Solanum

Solanum L. (incl. Lycopersicon Mill.)

Literature: Soria & Heiser (1959), Lawrence (1960), van Ooststroom & Reichgelt (1966), Saarisalo-Taubert* (1967), Edmonds* (1972), Henderson* (1974), Morton (1976), Edmonds* (1977), Heiser & al.* (1979), Schilling* (1981), Symon (1981), Høiland (1983), Lemke (1991), Edmonds & Chweya* (1997), Nee (1999), Shaw (1999), Shaw (2000), Lambinon & al. (2004), Peralta & al. (2008), Stern & al. (2011) (references with an asterisk focus on the Solanum nigrum-complex and/or Solanum section Solanum). Whalen (1984) is particularly helpful for the identification of speciesgroups in subgenus Leptostemonum (the “prickly nightshades”). The results of molecular studies within the New World members of this subgenus were dealt with by Stern & al. (2011).

More information is available on the Solanaceae Source webpages at: http://www.nhm.ac.uk/research-curation/research/projects/solanaceaesource/.

Solanum is a very large, nearly cosmopolitan genus of ca. 1200-1700 species. Its largest species diversity occurs in tropical America. Many species are widely cultivated as vegetables or for medicinal purposes, some also as ornamentals (Lawrence 1960). Only two species (Solanum dulcamara L. and S. nigrum subsp. nigrum) are considered to be native in Belgium, although the latter perhaps rather is an archaeophyte. Lycopersicon was long warranted generic status (mainly based on anther morphology) but is, in fact, nested in Solanum according to several molecular phylogenetic studies (see Peralta & al. 2008 and references therein).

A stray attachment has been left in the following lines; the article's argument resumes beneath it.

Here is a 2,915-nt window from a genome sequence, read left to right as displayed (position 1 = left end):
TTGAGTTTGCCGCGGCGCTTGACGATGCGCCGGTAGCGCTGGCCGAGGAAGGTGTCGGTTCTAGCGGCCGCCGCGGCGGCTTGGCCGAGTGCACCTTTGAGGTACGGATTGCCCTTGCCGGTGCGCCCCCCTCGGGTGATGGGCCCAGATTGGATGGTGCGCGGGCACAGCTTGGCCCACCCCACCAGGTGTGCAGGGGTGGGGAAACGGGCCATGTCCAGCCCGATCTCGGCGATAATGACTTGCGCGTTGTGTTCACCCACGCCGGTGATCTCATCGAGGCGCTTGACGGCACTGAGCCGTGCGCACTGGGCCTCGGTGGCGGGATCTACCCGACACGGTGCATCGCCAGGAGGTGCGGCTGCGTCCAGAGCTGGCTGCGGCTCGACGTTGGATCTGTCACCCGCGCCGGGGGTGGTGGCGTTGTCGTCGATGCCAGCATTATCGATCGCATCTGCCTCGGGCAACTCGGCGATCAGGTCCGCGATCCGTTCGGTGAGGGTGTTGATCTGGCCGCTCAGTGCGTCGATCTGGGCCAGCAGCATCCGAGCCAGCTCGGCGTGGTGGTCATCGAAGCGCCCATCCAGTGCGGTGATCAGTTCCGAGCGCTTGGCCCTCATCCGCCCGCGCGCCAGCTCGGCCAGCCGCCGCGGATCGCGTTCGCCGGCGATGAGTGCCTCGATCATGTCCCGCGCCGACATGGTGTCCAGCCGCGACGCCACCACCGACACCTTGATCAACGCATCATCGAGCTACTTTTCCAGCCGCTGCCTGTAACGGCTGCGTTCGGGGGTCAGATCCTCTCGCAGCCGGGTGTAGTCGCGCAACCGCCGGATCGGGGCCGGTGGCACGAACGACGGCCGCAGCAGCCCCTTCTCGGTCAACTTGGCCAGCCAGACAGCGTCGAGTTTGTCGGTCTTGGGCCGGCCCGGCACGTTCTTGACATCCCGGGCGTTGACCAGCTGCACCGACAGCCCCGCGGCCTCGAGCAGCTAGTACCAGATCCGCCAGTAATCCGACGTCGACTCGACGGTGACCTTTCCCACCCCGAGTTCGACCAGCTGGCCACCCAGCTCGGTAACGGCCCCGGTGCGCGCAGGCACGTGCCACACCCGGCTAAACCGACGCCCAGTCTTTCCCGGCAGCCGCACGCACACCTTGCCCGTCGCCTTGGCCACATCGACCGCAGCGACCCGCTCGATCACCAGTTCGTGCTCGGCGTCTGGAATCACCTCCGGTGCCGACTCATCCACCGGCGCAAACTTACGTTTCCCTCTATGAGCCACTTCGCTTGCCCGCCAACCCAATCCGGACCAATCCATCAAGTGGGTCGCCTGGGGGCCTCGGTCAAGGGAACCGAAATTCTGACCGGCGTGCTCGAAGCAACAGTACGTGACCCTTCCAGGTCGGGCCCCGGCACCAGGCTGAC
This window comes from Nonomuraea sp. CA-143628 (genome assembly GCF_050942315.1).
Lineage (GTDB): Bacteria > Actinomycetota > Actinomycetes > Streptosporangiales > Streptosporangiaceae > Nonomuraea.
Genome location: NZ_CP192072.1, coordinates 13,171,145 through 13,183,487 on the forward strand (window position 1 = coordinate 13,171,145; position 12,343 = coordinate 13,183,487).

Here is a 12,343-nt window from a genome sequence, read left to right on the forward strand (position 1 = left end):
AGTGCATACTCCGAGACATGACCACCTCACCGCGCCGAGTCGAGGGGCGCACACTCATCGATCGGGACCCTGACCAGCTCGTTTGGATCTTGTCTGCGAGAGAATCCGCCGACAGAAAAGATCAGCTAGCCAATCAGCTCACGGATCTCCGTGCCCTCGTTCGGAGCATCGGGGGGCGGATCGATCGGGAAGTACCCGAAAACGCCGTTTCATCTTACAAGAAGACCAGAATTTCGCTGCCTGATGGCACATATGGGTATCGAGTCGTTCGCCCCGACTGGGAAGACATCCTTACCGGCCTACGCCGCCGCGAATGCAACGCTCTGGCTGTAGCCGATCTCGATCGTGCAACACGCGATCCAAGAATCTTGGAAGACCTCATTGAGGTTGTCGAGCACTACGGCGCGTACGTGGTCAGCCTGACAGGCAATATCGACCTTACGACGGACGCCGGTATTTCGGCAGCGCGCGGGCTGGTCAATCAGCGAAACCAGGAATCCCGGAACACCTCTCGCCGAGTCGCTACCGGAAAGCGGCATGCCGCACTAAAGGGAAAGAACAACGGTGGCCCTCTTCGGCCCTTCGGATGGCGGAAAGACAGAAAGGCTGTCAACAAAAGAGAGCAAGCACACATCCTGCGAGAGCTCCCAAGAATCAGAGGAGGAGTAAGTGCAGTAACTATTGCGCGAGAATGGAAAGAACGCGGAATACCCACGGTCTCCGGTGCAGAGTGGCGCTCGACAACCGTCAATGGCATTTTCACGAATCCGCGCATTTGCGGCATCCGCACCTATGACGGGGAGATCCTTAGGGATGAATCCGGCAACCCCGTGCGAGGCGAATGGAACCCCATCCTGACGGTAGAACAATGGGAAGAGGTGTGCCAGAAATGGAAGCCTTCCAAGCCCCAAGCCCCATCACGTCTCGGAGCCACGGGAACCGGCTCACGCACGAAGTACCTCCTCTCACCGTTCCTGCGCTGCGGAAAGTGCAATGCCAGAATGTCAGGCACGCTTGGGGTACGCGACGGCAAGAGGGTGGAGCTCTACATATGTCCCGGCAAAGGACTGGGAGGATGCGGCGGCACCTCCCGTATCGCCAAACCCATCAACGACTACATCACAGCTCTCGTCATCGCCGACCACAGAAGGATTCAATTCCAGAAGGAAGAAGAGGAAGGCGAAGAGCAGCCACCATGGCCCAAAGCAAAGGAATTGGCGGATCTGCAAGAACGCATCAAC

Solanum, especially the S. nigrum-complex, is possibly insufficiently known in Belgium. Some non-native members (S. nodiflorum for instance) might have been overlooked, primarily as agricultural weeds. Solanum scabrum Mill. (syn.: S. melanocerasum All., S. intrusum Soria et Heiser, S. nigrum var. guineense L.) and its putative hybrid with S. villosum (S. xburbankii Bitter) are very reminiscent of S. nigrum subsp. nigrum. The former has been claimed from Belgium (Lambinon & al. 2004) but this requires confirmation. It has brownish anthers (vs. yellow) and larger, purplish berries (ca. 12-17 mm across). Both are sometimes cultivated (garden huckleberries) and might occur as escapes or as sewage aliens (see also Soria & Heiser 1959). Likewise, Solanum melongena L. (eggplant) might occur as a casual on dumps or at sewage works. It has large mauve corollas (30-50 mm across), a dark purplish stem and is usually unarmed.

After drying colour of corollas often change (for instance in several prickly Solanum species) and should therefore be noted in the field.

1. Plant with prickles and/or dendritic or stellate hairs === 2

1. Prickles and stellate or dendritic hairs absent === 8

2. Leaves deeply pinnatifid === 3

2. Leaves entire or shallowly lobed or toothed, never deeply pinnatifid === 4